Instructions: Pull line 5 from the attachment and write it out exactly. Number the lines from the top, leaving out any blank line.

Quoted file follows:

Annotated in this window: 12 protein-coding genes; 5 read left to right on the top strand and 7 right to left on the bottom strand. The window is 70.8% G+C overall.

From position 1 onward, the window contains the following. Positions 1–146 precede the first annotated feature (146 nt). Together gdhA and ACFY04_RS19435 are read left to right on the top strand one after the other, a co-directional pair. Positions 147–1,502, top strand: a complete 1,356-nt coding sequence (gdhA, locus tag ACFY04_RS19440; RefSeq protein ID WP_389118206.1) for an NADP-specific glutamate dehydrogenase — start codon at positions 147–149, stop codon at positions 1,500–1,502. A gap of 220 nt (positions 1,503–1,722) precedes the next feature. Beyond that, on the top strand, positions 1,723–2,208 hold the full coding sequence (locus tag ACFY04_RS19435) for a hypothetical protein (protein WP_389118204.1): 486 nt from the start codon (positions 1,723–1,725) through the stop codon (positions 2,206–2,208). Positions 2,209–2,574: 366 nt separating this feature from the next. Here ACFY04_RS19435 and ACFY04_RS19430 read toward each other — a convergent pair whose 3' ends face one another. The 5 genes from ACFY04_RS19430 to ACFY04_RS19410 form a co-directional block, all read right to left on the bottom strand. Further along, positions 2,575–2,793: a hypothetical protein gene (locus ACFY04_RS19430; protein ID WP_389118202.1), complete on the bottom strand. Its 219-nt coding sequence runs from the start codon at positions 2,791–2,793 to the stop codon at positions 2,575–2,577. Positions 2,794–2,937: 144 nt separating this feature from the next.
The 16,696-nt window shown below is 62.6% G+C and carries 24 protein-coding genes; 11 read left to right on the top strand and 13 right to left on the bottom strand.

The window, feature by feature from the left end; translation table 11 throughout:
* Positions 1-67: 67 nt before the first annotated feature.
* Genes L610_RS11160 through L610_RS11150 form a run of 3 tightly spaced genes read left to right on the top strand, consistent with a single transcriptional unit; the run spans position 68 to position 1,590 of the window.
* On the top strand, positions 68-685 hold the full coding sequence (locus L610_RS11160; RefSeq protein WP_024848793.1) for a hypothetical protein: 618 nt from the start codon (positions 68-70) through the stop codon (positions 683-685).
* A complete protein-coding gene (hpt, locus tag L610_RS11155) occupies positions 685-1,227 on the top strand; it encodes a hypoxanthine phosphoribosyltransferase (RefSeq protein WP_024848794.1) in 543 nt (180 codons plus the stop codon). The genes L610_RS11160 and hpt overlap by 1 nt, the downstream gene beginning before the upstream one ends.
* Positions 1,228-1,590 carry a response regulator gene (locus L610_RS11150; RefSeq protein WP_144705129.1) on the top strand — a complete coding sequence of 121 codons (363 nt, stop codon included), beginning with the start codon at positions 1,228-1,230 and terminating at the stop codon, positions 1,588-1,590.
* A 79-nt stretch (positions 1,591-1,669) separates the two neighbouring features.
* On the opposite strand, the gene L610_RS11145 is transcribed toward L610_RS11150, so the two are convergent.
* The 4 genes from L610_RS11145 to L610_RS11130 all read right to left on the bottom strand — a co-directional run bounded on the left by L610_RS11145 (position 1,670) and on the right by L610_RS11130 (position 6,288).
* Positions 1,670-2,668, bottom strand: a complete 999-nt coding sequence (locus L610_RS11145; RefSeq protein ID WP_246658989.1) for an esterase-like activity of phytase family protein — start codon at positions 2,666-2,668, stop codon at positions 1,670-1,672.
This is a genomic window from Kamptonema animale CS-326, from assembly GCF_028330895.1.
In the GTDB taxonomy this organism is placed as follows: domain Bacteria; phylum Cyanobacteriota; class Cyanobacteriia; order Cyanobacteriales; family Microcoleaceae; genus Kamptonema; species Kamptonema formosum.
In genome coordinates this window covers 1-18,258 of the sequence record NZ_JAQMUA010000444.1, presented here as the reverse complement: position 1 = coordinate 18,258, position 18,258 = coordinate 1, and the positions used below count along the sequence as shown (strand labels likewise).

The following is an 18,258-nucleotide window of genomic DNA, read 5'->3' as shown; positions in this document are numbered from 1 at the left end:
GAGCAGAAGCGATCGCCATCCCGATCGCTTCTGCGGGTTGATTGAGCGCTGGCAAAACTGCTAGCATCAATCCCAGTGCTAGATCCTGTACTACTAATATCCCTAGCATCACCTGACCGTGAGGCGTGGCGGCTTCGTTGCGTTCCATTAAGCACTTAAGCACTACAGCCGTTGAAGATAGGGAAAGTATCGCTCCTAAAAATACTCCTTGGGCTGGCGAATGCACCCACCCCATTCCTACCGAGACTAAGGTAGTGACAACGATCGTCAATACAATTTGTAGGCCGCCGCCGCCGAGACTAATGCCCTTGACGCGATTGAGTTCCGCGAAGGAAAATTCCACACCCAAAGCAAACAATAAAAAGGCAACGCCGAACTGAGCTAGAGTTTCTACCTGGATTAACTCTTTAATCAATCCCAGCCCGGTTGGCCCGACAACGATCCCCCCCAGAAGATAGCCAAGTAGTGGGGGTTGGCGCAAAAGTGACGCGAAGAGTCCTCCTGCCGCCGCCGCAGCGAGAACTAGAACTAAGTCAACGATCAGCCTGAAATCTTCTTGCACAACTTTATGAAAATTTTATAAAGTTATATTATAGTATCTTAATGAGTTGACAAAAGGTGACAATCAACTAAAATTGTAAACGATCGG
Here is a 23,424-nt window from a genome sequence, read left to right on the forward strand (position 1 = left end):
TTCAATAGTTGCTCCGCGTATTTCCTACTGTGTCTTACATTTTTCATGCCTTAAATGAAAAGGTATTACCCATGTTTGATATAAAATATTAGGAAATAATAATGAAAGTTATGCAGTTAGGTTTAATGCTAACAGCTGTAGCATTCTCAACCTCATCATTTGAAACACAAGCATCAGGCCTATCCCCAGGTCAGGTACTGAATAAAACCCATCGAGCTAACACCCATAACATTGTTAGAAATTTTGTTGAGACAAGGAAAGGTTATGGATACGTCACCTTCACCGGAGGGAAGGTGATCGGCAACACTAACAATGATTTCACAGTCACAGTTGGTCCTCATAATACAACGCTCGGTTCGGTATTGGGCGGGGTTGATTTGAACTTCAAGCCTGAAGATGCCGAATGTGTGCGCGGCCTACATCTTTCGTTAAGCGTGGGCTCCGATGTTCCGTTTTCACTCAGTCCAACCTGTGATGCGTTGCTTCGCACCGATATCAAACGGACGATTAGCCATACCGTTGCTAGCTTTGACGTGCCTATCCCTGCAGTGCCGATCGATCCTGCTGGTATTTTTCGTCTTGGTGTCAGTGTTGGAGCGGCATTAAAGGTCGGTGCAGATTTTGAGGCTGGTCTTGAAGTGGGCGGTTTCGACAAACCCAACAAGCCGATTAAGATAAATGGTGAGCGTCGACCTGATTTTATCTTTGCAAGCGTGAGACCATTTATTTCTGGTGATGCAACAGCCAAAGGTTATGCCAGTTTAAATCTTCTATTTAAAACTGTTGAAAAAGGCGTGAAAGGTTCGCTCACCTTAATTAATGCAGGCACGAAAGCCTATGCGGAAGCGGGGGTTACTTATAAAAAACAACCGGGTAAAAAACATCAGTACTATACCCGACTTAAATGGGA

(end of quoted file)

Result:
* Positions 1-67: 67 nt before the first annotated feature.